Monday, September 26, 2005

Greenspan - US Has Now Lost Control Of Budget Deficit

WASHINGTON (Reuters) -- U.S. Federal Reserve Chairman Alan Greenspan told France's Finance Minister Thierry Breton the United States has "lost control" of its budget deficit, the French minister said on Saturday.
"'We have lost control' -- that was his expression," Breton told reporters after a bilateral meeting with Greenspan.
"The United States has lost control of their budget at a time when racking up deficits has been authorized without any control" from Congress, Breton said.
"We were both disappointed that the management of debt is not a political priority today," he added.
Ministers from the Group of Seven rich nations on Friday called for vigorous action around the world to curb rising imbalances in international trade and investment accounts.
A decrease in the U.S. budget deficit were cited by the G7 as one way to ease those imbalances. U.S. Treasury Secretary John Snow said the U.S. administration was still committed to halving its budget deficit by 2009.
Breton spoke as International Monetary Fund Managing Director Rodrigo Rato said U.S. plans to cut its government expenditures now looked ambitious in the light of huge reconstruction costs to be borne in the wake of Hurricane Katrina.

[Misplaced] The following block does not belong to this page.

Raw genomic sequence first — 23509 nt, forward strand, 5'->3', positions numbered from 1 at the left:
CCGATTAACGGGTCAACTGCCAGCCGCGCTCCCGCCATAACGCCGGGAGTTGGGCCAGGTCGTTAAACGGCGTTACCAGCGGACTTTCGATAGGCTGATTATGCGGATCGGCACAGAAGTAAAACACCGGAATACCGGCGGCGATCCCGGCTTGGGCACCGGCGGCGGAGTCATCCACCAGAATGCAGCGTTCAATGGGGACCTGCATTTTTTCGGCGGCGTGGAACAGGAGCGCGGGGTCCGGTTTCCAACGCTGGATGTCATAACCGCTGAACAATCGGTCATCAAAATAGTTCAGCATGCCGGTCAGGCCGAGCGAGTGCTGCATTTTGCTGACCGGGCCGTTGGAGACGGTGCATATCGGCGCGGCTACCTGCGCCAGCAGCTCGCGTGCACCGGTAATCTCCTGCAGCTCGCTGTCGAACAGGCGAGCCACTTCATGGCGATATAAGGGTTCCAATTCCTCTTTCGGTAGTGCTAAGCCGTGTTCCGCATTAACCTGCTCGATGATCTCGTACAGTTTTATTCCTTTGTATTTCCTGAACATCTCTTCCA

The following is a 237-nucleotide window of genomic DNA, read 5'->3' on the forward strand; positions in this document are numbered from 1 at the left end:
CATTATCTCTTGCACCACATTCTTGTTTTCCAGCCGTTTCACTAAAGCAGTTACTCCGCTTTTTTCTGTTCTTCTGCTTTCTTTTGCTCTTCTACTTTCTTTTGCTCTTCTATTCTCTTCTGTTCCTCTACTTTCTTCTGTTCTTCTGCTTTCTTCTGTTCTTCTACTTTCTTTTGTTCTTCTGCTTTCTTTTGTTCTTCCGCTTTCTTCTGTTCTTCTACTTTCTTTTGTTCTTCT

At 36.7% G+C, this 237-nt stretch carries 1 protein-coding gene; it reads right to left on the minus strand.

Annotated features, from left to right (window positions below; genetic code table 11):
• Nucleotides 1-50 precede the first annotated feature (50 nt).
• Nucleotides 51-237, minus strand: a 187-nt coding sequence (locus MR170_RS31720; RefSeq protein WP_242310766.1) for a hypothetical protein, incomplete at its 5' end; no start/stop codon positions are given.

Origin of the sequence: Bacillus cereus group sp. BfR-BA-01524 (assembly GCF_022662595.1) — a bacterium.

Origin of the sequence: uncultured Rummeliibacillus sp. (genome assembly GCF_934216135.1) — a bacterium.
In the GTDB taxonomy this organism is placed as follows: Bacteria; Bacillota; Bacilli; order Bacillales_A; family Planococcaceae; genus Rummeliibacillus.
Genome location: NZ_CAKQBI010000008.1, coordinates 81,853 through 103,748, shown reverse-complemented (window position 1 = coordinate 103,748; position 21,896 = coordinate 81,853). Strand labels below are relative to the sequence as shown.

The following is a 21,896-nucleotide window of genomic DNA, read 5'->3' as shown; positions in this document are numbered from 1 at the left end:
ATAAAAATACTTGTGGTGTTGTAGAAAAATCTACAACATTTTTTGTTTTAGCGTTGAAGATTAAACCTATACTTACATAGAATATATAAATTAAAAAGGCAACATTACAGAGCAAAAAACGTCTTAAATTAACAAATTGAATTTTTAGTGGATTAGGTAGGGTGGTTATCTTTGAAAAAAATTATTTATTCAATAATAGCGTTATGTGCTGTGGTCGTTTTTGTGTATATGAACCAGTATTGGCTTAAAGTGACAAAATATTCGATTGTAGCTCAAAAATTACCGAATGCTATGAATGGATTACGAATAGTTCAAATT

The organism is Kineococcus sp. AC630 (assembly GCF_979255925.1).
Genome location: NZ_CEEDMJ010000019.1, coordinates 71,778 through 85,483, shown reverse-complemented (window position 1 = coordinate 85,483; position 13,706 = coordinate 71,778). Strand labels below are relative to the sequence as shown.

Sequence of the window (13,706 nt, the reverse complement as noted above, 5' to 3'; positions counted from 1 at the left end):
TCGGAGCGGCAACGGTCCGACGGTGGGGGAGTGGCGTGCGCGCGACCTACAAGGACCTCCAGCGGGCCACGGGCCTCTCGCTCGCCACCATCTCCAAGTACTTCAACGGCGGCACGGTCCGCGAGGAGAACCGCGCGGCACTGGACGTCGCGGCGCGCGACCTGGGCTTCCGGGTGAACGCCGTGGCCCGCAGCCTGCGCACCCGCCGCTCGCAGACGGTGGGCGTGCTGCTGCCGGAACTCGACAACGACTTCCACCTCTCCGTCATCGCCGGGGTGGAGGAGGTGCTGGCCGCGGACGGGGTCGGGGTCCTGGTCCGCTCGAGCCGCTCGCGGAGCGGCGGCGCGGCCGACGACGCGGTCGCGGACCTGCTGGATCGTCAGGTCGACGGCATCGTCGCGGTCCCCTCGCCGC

Breton said: "The situation that is creating tension today on the currency market ... is clearly the American deficit."
The United States needed to address its budget deficit, he said, adding: "It seems to me that my counterpart John Snow is completely aware of this, he wants to harness the problem, but it seems to me he doesn't have the room for maneuver."
Breton added that after hearing Greenspan talk about inflation: "One has the feeling -- though he didn't say so -- that interest rates will probably continue to rise slightly until his departure."
Greenspan is due to step down as Fed chairman in January after 18 years in the post.
Asked if G7 finance chiefs would meet as usual in February next year as well as gathering for an extraordinary meeting in December this year -- partly to pay tribute to Greenspan before his departure -- the French finance chief said: "Yes, yes. Next February as well."
He said France was "not against" the idea of enlarging the Group of Seven, a notion that has gained impetus at these meetings.


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